The child welfare system in New York City consists of services developed to protect the well being of children subjected to abuse or neglect and the rehabilitation of family's members charged with their endangerment. The system highlights a striking rate of “racial disproportionality”: 95% of the families involved in its services are black and Latino.
Through an ethnography of everyday interactions between families and institutions, I investigate how social suffering, racialization, poverty and gender discrimination are interconnected in shaping the child welfare pool of recipients. The majority of children in the foster care system come indeed from female-headed households which resort to public financial aid, a condition that entails a strong degree of institutional surveillance and the reactivation of the stigmatizing repertoire on “welfare mothers”
In focusing on how such forms of inequalities are produced, I analyze also how they are rationalized, re-appropriated and explained by recipients and professionals of the child welfare system and how the debate around social and racial justice issues struggles to conceptualized their social complexity and intervene to erase them. At this regard I turn my attention to the politics of community partnership, practiced and portrayed as a way to address such problematic aspects.
Putting an accent on the process of co-production of a “dense” system of control and subjectification of the population, my ethnography describes how multiple layers of conflicting practices inhabit a governmental device which is primarily about surveillance, disciplining, labeling and citizen-making. In order to do so, my fieldwork included a variety of settings: support groups and parenting skill classes for parents, family courts, community-based NGO's and anti-racist organizers who are working towards policy changes in the system.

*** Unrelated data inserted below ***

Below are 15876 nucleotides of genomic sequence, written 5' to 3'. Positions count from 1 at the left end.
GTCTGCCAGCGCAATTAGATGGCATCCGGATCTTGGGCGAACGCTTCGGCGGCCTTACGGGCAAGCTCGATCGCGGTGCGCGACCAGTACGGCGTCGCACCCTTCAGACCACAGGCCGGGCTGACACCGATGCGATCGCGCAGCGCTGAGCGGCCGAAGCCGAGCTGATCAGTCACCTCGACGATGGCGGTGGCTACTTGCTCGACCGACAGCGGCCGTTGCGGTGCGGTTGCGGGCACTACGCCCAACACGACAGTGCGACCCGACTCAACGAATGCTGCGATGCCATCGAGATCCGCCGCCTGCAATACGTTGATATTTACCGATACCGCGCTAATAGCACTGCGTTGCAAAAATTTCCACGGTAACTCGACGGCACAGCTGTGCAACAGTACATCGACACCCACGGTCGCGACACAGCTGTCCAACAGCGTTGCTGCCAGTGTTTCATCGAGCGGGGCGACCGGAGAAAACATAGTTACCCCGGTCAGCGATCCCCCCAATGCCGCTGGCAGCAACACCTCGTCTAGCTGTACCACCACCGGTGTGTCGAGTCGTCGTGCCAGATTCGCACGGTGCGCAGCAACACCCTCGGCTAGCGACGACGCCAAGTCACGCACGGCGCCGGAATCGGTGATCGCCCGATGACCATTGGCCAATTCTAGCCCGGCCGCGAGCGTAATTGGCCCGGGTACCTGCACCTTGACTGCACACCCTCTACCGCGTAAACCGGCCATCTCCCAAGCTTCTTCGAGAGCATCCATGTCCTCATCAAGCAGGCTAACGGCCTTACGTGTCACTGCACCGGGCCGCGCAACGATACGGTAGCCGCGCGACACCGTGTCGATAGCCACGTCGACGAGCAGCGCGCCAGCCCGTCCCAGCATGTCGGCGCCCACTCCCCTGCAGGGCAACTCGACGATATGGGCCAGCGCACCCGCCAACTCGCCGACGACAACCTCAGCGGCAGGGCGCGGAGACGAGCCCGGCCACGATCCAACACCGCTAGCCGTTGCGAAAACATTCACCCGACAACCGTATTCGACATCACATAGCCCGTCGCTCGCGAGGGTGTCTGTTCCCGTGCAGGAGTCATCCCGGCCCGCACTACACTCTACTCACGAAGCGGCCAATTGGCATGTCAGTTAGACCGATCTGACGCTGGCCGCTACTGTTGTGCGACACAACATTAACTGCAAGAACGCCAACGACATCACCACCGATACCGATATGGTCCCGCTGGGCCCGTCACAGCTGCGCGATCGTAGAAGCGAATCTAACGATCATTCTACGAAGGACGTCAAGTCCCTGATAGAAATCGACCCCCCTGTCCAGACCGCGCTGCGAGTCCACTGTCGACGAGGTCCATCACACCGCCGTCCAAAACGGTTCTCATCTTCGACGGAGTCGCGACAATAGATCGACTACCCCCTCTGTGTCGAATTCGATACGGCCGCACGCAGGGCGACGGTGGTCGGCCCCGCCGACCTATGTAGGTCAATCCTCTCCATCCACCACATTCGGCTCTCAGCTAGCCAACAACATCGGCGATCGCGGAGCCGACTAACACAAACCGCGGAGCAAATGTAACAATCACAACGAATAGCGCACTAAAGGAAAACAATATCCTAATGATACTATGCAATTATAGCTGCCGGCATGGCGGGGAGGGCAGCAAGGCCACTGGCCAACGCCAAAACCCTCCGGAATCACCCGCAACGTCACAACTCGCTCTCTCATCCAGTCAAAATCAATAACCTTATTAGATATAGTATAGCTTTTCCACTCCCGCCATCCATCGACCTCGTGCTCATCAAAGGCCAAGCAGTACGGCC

My findings acknowledged that, as a consequence of the child welfare system's oppressive practices, there is a high degree of contestation that permeates it. The mandatory rehabilitation program appears to parents incapable of grasping the real issues of their parenting challenges and the child welfare system political economy is re-interpreted by families as a form of exploitation of low income communities of color.
Such vision could generate different outcomes in my observation. The first is the systematic dismissal not only of child welfare goals but also of a parent’s own potential parenting problems. This usually led to an extension or reiteration of the case with child protective services and possibly devolving toward a termination of parental rights. Just in a few cases I observed parents enacting a successful performance of adjustment to the system's regulation in order to quickly regain custodial rights.
Meanwhile on the other hand, the strong experience of injustices made parents, and particularly mothers, aware of their socio-political condition, pushing them to advocacy and activism as a strategy to cope with the trauma of child removal and seeing an empowering tool in the common goal of changing the system.
My research now explores and interrogates especially such activist engagement. Doing so,my aim would be to offer a deep insight not only of institutional injustice but also of the response that the same subjects elaborate on in order to advocate for equal and fair treatment thus de-stigmatizing welfare and turning it into their modality of active citizenship.
On a more theoretical level this ethnographic context allow me to discuss how political subjectivities are shaped by the intersection of structural inequalities, racial politics and institutional impact in the contemporary urban landscape of the United States.